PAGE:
The Ming rule in China is historically applauded for the longest-lasting peace as a result of strong leadership and far-reaching cultural influence that exerted control over the entire East-Asian region from 1360 to 1640. Despite its deeply autocratic nature, the Ming dynasty, established by Zhu Yuanzhang, followed a basic governmental structure that existed long past its downfall, right until the abolishment of this imperial institution in 1912.
A curse of lackluster leadership and strings of disasters allowed the exploitation of the throne and its citizens. The political landscape of the Ming dynasty became dysfunctional and rife with internal factionalism that led to increasingly petty sabotages and in-fighting between power-hungry political officials that ignored the needs of their people.
Disaster after failure after war after uprising after impoverishment; a succession of devastating events brought the Ming dynasty to its knees.
The Mandate of Heaven manifested itself in the minds of China’s civilians in the constant succeeding of the throne and the consistent waves of natural disasters that led to over a million deaths.
The Toxic Politics of the Ming Dynasty
There came to be multiple drains on the empire’s coffers, especially the Imjin campaign in Korea against the Japanese. Such a war required vast skill to maintain since the emperor’s state duties were just as hefty.
Zhang Juzheng, the Grand Secretary to the Wanli Emperor, was one such intelligent official who, after his death, left behind a great gap in the expertise needed to continue the dynasty’s undertakings, yet the war kept raging.
The emperor became despondent and reclusive as a result of this overwhelming burden, remaining out of sight from his court.
This further exacerbated the ongoing political quarreling among his ministers and created a stratification between the emperor and his officials that lent excessive power to the court’s eunuchs.
The most notorious of these Eunuchs was Wei Zhongxian who coveted the powers of the throne, preferring to dominate the court of the Tianqi Emperor by enacting violence against his political opponents and producing public disparaging literature of them.
His repugnant leadership lasted from 1570 to 1630 and led to a system of absolute corruption.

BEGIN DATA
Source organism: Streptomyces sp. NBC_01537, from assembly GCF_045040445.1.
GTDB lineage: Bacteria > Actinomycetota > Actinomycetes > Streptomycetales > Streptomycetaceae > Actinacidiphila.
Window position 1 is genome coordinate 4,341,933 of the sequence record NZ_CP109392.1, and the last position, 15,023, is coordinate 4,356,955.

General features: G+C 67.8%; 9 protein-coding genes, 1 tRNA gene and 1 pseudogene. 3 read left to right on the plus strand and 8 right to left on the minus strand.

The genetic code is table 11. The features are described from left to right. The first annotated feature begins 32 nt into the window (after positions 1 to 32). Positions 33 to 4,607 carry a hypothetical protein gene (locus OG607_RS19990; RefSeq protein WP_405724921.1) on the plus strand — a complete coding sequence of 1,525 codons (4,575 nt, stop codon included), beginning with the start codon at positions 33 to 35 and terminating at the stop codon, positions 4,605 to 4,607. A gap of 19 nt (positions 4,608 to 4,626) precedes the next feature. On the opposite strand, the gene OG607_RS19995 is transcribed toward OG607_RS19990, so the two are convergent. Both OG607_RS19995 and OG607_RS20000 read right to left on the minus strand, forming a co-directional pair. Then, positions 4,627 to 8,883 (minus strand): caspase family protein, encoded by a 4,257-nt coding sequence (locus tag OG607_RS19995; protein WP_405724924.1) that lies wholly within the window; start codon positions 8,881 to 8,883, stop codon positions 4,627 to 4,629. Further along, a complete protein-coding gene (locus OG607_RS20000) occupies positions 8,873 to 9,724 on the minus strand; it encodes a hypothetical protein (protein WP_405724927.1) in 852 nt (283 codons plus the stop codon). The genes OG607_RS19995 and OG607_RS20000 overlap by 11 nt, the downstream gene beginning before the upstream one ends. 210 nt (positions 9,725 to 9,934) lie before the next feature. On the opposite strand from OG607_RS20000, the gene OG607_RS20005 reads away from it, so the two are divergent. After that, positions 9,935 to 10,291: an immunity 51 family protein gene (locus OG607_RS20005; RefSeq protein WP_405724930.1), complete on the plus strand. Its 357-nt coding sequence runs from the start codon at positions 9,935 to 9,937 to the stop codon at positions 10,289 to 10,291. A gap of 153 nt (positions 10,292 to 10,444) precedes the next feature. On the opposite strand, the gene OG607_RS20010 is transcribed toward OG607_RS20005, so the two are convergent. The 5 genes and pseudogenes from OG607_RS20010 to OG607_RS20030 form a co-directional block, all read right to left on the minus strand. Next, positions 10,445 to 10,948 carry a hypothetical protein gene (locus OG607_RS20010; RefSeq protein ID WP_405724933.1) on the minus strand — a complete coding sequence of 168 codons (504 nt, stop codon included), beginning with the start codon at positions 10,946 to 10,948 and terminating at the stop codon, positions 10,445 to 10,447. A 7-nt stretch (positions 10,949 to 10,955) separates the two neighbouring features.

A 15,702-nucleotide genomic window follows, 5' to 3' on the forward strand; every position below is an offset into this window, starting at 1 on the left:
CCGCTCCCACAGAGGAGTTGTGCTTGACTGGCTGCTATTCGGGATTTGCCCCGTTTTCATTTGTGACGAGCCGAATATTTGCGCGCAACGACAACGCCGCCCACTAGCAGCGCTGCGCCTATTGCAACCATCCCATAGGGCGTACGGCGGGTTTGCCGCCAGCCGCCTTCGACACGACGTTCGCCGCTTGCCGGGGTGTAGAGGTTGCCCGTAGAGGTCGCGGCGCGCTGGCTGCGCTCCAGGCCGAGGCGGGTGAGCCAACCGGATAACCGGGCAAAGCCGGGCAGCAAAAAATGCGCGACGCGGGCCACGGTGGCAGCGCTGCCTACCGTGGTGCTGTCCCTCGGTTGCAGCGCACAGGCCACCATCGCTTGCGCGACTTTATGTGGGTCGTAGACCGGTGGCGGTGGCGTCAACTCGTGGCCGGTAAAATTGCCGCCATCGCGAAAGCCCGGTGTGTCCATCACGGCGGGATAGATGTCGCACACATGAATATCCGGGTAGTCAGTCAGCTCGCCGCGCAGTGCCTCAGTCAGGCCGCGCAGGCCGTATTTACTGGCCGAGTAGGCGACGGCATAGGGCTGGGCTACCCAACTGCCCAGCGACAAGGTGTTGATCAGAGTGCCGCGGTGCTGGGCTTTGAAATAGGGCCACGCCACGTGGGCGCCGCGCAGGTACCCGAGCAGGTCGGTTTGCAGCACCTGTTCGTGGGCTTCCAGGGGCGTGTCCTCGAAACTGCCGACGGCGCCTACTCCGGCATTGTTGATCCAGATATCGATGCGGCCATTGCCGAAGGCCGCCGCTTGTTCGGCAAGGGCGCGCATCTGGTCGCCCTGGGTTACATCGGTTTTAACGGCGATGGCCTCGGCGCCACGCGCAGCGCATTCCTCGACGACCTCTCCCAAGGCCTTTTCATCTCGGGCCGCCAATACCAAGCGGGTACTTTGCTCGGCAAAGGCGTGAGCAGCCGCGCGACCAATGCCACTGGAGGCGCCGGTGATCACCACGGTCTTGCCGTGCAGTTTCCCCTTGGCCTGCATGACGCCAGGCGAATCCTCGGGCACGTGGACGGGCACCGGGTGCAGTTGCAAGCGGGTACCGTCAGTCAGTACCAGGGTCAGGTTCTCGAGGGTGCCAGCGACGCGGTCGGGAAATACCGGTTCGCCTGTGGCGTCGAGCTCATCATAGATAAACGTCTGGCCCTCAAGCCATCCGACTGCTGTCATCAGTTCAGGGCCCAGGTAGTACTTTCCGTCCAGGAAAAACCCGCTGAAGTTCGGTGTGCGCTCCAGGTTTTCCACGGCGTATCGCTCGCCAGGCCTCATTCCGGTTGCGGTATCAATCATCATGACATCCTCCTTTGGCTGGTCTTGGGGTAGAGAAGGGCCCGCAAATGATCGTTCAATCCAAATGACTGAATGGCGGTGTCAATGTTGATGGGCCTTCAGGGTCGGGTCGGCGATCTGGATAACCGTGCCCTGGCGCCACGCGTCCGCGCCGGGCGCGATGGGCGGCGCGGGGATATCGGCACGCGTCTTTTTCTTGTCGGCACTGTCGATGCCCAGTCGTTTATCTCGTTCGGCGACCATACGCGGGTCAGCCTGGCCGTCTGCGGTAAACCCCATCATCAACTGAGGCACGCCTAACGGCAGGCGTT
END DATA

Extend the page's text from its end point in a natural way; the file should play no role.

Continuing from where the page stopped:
His royally sanctioned and unwarranted leadership spawned massively toxic social structures that led to outright nepotism, furthering the already vast skill gap left behind by Zhang Guzheng.
Zhongxian’s abuse of power was most evident in the misdirection of state funds for his personal use in the construction of private palaces that dug into the funds necessary for the previous emperor’s funeral rites.
Mandated Disasters and Successions
Whilst the unskilled leadership of the crumbling empire turned their eyes inward for purposes of self-enrichment, outside of the privileged royal walls arose an economic breakdown combined with strings of natural disasters that led to civil uprisings against the failing throne.
Across the borders of East Asia, Spanish and Dutch traders sought to diversify their streams of income and focus on the shipping of American silver, leaving the Chinese markets in the lurch in the 15th century.
Many sources of silver coming into China were cut off, causing severe inflation of prices that spelled doom for peasants who lived off the silver trade.
In the 17th century, a natural ecological phenomenon known as the Little Ice Age caused a severe decrease in the annual growing times for the most necessary Chinese crops.
Normalcy completely collapsed when the government did little to respond to the growing floods and lacking resources.
The one thing the government did do was raise taxes, which did little for the already declining relief system and later caused a civil uprising.
During this same period, a small tribe known as Jurchen who was led by Nurhaci caught wind of the weakening leadership. They recognized an opportunity that transformed into a campaign for unity amongst all northern tribes and led to a consolidation of tribal powers against the Ming.
Jurchen, having successfully dominated the Ming both politically and militarily, renamed the ethnicity of his people to Manchu in the same period, establishing himself as a prominent figure in the eyes of China’s allies.
One such ally, the Koreans, renounced the Ming dynasty, further legitimizing Jurchen’s rule, after successful military campaigns against the Ming. Such acts were echoed by Li Zicheng, a peasant soldier who mutinied against the throne in 1630 for their failure to provide essential resources.
Li Zicheng later established a rebel base in Chengdu that went so far as to provide military influence over its regions. He also consolidated the powers of Chinese civilians, forming extensive rebel groups within Chinese borders, thus bolstering the Ming’s enemies.
The Overwhelmed End of the Ming Dynasty
Across the entire nation were factions and rebel groups responding to widespread starvation, famine, and uncontrollable plague in the only way they could: revolt against a failed government.
A multi-headed rebellion against the throne created an overwhelming number of foes that caused the outright collapse of the Ming military.
Both the Chognzen emperor, the last of the Ming emperors, and the notorious Zhongxian, ended their own lives, taking along with them the dynasty itself.